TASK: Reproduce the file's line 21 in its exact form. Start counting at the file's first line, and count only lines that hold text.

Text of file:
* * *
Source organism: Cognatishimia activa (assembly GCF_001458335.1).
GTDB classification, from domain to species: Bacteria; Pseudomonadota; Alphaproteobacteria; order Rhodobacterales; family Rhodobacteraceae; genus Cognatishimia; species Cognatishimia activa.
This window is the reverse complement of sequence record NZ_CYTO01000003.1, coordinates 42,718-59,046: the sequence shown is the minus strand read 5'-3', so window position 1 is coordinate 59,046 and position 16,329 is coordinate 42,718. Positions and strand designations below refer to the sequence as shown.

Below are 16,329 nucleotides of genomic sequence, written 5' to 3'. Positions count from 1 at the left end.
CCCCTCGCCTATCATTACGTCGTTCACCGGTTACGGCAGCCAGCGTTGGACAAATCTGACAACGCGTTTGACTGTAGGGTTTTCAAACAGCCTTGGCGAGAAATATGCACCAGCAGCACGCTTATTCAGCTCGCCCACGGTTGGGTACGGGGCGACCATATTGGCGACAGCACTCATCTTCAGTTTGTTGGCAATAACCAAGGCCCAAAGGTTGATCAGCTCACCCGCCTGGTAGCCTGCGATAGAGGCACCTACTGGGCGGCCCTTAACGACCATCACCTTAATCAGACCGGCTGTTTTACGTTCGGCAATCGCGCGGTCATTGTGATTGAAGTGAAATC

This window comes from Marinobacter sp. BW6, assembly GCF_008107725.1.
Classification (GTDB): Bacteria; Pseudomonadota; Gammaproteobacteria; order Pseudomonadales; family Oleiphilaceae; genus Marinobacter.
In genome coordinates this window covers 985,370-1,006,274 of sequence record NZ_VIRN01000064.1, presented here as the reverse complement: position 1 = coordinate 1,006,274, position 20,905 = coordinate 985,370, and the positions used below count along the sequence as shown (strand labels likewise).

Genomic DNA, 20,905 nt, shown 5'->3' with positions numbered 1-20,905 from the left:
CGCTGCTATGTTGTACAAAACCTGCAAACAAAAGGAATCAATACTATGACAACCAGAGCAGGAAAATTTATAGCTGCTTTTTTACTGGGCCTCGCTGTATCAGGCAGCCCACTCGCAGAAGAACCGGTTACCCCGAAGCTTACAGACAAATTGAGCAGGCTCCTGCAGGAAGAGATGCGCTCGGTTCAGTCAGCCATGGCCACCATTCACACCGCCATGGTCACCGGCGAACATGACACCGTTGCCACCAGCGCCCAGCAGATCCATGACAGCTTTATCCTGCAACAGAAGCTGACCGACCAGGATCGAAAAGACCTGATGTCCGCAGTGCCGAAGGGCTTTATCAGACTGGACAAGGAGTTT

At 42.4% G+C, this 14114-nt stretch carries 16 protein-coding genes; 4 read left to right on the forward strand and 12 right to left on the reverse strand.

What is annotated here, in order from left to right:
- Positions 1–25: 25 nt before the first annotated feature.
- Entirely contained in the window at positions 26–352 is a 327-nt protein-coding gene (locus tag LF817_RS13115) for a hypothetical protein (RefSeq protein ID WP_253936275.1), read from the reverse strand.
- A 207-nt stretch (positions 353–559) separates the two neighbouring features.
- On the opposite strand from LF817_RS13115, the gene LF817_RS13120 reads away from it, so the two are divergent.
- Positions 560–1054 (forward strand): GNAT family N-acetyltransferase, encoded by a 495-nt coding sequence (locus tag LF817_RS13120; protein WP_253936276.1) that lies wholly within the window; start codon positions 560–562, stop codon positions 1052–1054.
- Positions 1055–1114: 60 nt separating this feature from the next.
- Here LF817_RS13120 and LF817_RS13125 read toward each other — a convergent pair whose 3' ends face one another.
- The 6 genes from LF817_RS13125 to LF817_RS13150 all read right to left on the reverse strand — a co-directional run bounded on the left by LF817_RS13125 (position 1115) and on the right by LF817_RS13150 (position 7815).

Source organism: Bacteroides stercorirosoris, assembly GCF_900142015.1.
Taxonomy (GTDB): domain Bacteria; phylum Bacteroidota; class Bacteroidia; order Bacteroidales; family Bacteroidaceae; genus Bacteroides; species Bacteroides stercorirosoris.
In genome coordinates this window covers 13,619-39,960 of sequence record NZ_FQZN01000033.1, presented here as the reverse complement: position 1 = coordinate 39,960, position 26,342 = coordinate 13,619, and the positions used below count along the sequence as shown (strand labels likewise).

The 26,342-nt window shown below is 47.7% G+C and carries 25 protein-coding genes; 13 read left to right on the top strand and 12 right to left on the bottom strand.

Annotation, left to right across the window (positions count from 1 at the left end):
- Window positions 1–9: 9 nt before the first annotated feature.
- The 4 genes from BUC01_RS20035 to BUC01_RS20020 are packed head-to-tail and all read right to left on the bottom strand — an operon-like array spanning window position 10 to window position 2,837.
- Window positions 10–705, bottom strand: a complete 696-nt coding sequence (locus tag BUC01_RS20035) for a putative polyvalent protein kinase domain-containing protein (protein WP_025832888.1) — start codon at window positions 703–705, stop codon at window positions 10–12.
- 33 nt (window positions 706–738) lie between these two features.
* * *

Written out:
Source organism: Bacteroides stercorirosoris, assembly GCF_900142015.1.